What resources were available for a family with five children to celebrate Christmas on a small farm at McMurphy in the mid-1950s?
What customs were observed? And what memories have been preserved?
Although over 50 years have passed and one Christmas may blur into another, some details stand out clearly.
For parents Hans and Alice Jensen, several resources were available to provide for their family’s festivities. Hans, an immigrant from Norway, had cut family ties, seldom mentioning his family of origin, nor sharing his language, traditions or customs. His new life in Canada was centred around his own wife and children and the hopes he had for them.
Alice, an only child, had been raised nearby and her parents Bert and Mamie Kessler, lived only three miles away. Her parents had arrived from Wisconsin, so the cold, long months of winter were familiar to them.
The couple had five children: Irene, Bob, Dave, Doris and Frank.
Hans needed a cash income and so worked away as a crew or hotel cook. If there was money and if Dad could get home for Christmas, he would bring a family favourite – bacon.
Alice brought in the garden produce, preserved in glass jars and in the root cellar as well as the farm’s daily eggs and goat’s milk. Shipments of food were ordered and delivered on the train.
And so, when Christmas arrived, every year this familyentered a time filled with possibilities and limitations. They experienced both repeated traditions shared in common with others in this place and time, and interesting variations and personal details held precious in the memory of each family member.
Gifts had to be planned far in advance, ordered from the Sears or Eaton’s catalogue and arriving by train. Homemade sewing and other crafts expanded the gift options.
In the weeks leading up to Christmas, Mother wrote letters to family in Seattle and Wisconsin. And every year a parcel arrived marked, “Do not open until Christmas.”
The Christmas tree was decorated with glass balls several days before. No lights, because there was no electricity.
Because the family often home-schooled and there were few other children in the area, the wife of the station master arranged for the children to give a mini-Christmas concert. Doris remembers playing musical chairs and always being the first one “out” because she was the littlest. Standing out clearly these many years later, is the gift the woman had made for her – a tiny dresser for her dolls, made from the sliding boxes for wooden matches.
On Christmas morning, the stockings held mandarin oranges, hard candy and nuts.
Grandma and Grandpa arrived for dinner on Christmas Day by sled, on horseback or walking, depending on the snow.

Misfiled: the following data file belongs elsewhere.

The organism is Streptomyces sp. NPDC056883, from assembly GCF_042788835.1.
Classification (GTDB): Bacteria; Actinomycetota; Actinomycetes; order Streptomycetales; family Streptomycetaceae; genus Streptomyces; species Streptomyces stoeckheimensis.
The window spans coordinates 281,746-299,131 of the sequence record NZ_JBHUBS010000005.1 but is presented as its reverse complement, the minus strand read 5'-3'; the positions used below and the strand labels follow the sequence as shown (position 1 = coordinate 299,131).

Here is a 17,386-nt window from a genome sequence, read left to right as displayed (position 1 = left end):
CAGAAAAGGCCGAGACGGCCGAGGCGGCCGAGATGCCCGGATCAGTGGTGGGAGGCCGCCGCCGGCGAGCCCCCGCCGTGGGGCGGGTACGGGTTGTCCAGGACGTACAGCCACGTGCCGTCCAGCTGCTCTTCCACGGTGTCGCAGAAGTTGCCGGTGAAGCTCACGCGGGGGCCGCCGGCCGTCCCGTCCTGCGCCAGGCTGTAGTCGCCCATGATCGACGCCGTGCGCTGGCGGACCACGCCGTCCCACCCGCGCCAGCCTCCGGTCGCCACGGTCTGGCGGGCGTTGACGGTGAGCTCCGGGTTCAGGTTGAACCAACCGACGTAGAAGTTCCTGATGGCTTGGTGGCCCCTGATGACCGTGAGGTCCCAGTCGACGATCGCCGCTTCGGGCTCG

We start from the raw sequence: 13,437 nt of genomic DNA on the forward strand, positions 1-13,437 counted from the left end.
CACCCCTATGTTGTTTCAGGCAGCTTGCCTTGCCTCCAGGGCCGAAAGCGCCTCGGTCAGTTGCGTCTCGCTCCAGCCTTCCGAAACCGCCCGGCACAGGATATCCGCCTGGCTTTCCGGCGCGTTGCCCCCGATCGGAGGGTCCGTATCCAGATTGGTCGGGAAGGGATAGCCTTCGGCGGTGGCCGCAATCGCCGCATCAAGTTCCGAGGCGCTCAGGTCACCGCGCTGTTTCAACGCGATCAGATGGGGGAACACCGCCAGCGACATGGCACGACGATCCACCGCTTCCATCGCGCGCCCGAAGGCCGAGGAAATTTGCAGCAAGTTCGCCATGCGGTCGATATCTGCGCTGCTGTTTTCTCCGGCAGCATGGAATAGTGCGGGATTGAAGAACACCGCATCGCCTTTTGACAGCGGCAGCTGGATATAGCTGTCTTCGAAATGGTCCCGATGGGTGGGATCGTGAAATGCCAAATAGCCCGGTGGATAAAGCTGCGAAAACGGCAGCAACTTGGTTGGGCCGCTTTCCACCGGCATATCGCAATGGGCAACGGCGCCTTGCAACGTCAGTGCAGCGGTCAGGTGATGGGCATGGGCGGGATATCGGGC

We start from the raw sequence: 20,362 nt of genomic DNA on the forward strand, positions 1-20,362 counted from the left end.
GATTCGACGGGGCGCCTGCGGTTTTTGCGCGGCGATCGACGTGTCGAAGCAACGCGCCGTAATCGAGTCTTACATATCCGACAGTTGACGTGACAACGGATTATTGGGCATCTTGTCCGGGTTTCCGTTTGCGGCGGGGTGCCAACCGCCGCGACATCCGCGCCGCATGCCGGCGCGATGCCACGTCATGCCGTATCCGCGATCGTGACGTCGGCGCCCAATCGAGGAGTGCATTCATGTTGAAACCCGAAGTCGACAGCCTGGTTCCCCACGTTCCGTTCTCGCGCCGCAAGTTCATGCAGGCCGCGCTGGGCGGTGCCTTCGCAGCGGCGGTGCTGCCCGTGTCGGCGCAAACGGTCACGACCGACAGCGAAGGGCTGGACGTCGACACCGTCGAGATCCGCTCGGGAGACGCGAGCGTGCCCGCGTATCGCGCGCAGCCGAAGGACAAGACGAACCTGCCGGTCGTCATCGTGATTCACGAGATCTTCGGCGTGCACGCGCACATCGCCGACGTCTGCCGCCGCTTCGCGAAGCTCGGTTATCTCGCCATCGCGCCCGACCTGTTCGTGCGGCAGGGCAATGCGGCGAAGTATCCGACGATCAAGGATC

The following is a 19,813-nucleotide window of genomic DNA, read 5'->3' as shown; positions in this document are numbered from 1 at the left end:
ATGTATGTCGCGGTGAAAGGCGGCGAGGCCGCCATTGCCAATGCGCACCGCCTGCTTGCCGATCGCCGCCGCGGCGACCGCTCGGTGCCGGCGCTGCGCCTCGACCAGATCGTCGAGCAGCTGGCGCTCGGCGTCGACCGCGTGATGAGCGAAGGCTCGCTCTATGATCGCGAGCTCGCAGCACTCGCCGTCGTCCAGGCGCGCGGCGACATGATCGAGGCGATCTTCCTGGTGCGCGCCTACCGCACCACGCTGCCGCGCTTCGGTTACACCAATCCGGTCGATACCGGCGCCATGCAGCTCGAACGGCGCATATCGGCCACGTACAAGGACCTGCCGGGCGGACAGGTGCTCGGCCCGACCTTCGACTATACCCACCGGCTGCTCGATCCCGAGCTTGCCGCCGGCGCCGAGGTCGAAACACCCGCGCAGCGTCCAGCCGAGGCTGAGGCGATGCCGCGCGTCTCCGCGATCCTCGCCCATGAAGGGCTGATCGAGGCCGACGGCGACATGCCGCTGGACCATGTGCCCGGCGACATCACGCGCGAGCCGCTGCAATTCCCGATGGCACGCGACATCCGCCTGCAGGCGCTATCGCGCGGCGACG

The table was filled with plenty: potatoes, carrots, turnips from the root cellar, jars of fruit from the summer months. From the barnyard: two or three roasted chickens. And especially for Christmas: stuffing. Fresh cranberries, cooked with sugar and a little lemon made Alice’s own cranberry sauce.
Brussels sprouts, which survive the frost fresh in the garden, have been saved under straw.
Goodies, much more than an everyday meal, included Dad’s skilled baking: specially cut sugar cookies, cakes and tarts. Mom made custard pies with the eggs and milk: pumpkin, squash and even mashed carrot. One more treat: Mother slowly boiled down milk and sugar together making a fabulous caramel candy!
Time to open the gifts!
Irene, the eldest, once earned money working for her grandparents, and generously spent it on gifts for her brothers and sister. Many items in the catalogue were marked “Four for $1.00.” She had purchased a set of handkerchiefs for Grandpa, who, when opening them, promptly blew his nose and grinning, announced, “Just what I always wanted!” in his usual cheery, teasing way.
Dave loved when Dad made him a jointed marionette.
Bob remembers a steel, sleek, green, Chevy 1950s-style toy car, with bright battery operated headlights.
Doris remembers a baby doll in a wicker basket one year and another time a large, elegant bridal doll.
Frank (so often given hand-me-downs) was so proud of his new shiny boots.
After dinner, while the grownups cleared away, the children were sent outside to play in the snow – jumping out of the barn window into deep snow and even sliding off of the barn roof with laughter ringing out into the winter wilderness.
If it was very cold (and at that time of year it might be as severe as -40’F) the children’s clothing would first become wet from the snow, then freeze stiff.
In the evening, like every evening, by lantern light, near the wood stove, Mother read aloud the books that also arrived by train, ordered from the catalogue from the Open House Library in Victoria.
And, because it was Christmastime, Mother taught them her favourite songs, “Silent Night” and “O Little Town of Bethlehem.” Dad played the mouth organ. Sending the children to bed at the end of a satisfying Christmas Day.